For interested parties, you can find Quantum Silicon (QSI) here. My Edmonton geography is all but nonexistent, still, it seems to me the company address on Saskatchewan Drive is a University of Alberta address. It’s also the address for the National Research Council of Canada. Perhaps this is a university/government spin-off company?

The ‘interview’

I sent some questions to the researchers at the University of Alberta who very kindly provided me with the following answers. Roshan Achal passed on one of the questions to his colleague Taleana Huff for her response. Both Achal and Huff are associated with QSI.

Unfortunately I could not find any pictures of all three researchers (Achal, Huff, and Wolkow) together.

Roshan Achal (left) used nanotechnology perfected by his PhD supervisor, Robert Wolkow (right) to create atomic-scale computer memory that could exceed the capacity of today’s solid-state storage drives by 1,000 times. (Photo: Faculty of Science)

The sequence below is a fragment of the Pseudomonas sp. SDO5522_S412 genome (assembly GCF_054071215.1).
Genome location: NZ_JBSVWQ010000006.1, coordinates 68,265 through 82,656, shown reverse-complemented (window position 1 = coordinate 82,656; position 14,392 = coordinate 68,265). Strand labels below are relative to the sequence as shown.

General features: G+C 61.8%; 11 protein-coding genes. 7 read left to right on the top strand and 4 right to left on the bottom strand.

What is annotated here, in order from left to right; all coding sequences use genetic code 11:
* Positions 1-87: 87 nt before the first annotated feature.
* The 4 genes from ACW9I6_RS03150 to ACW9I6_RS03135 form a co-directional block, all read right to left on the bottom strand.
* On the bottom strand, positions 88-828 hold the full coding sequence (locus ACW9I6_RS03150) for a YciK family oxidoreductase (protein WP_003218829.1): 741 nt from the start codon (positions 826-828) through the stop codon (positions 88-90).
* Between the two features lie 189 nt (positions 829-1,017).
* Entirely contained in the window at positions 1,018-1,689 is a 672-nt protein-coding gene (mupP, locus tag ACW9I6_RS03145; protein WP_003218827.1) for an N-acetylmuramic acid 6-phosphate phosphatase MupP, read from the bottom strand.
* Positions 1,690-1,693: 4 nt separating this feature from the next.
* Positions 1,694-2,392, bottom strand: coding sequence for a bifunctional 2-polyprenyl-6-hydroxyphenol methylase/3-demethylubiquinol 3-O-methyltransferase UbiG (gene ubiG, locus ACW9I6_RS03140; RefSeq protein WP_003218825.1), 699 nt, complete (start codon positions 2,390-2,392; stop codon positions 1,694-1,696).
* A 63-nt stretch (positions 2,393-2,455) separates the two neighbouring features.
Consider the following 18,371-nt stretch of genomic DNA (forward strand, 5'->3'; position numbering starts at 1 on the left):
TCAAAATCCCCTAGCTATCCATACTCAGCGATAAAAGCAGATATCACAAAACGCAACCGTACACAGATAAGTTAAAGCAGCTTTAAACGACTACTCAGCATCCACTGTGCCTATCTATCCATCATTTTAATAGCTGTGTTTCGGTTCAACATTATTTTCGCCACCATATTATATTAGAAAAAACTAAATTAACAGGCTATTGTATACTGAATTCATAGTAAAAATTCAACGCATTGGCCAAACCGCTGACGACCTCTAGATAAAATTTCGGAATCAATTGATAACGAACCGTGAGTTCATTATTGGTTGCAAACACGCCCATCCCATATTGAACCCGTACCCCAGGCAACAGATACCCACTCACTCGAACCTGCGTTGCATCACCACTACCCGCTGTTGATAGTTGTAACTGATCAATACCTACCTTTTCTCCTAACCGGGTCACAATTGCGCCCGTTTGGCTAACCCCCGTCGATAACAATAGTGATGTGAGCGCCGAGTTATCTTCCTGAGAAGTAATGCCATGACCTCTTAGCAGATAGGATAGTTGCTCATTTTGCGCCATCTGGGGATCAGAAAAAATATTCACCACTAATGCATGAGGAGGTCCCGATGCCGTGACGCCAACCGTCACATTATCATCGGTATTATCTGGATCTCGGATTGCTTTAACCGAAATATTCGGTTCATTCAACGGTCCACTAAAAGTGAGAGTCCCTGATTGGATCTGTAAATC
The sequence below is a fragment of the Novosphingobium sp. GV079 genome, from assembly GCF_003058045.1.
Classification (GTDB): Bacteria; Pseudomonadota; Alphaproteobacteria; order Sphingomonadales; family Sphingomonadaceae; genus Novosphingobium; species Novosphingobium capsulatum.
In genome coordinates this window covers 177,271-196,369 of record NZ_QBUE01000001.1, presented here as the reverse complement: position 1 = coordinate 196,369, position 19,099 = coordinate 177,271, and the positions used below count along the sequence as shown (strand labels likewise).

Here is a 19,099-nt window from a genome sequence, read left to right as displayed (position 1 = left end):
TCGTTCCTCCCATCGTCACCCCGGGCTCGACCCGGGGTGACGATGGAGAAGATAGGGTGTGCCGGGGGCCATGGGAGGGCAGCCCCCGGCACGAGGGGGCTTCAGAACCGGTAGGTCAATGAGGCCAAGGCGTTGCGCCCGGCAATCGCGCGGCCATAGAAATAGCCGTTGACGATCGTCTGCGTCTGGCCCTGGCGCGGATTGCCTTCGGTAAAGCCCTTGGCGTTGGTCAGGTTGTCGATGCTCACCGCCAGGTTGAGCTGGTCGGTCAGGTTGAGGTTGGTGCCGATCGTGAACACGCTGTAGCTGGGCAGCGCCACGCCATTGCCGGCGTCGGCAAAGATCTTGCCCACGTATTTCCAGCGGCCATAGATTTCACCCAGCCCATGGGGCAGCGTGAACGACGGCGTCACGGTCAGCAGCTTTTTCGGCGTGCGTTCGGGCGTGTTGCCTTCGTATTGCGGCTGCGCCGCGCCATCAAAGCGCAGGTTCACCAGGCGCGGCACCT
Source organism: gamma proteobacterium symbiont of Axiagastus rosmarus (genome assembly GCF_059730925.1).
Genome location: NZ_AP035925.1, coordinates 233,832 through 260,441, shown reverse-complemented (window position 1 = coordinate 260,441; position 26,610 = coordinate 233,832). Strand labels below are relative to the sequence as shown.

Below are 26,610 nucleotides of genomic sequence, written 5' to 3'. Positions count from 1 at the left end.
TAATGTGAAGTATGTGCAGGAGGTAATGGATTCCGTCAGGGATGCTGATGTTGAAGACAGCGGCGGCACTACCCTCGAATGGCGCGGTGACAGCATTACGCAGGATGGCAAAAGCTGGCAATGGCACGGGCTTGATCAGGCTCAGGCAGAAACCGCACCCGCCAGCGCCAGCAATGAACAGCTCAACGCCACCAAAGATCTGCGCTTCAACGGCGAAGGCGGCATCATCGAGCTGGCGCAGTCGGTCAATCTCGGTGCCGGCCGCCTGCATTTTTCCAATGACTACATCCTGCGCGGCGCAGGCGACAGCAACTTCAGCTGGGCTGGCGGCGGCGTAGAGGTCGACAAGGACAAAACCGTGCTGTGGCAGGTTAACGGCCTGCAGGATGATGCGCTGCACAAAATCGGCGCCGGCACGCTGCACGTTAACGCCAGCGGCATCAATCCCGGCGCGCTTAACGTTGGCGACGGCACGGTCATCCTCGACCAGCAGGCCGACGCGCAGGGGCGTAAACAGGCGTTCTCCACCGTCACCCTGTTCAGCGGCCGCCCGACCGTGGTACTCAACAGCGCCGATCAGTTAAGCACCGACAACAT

(1) SHRINKING THE MANUFACTURING PROCESS TO THE ATOMIC SCALE HAS
ATTRACTED A LOT OF ATTENTION OVER THE YEARS STARTING WITH SCIENCE
FICTION OR RICHARD FEYNMAN OR K. ERIC DREXLER, ETC. IN ANY EVENT, THE
ORIGINS ARE CONTESTED SO I WON’T PUT YOU ON THE SPOT BY ASKING WHO
STARTED IT ALL INSTEAD ASKING HOW DID YOU GET STARTED?

I got started in this field about 6 years ago, when I undertook a MSc
with Dr. Wolkow here at the University of Alberta. Before that point, I
had only ever heard of a scanning tunneling microscope from what was
taught in my classes. I was aware of the famous IBM logo made up from
just a handful of atoms using this machine, but I didn’t know what
else could be done. Here, Dr. Wolkow introduced me to his line of
research, and I saw the immense potential for growth in this area and
decided to pursue it further. I had the chance to interact with and
learn from nanofabrication experts and gain the skills necessary to
begin playing around with my own techniques and ideas during my PhD.

(2) AS I UNDERSTAND IT, THESE ARE THE PIECES YOU’VE BEEN
WORKING ON: (1) THE TUNGSTEN MICROSCOPE TIP, WHICH MAKE[s] (2) THE SMALLEST
QUANTUM DOTS (SINGLE ATOMS OF SILICON), (3) THE AUTOMATION OF THE
QUANTUM DOT PRODUCTION PROCESS, AND (4) THE “MOST DENSE SOLID-STATE
MEMORY EVER CREATED.” WHAT’S MISSING FROM THE LIST AND IS THAT WHAT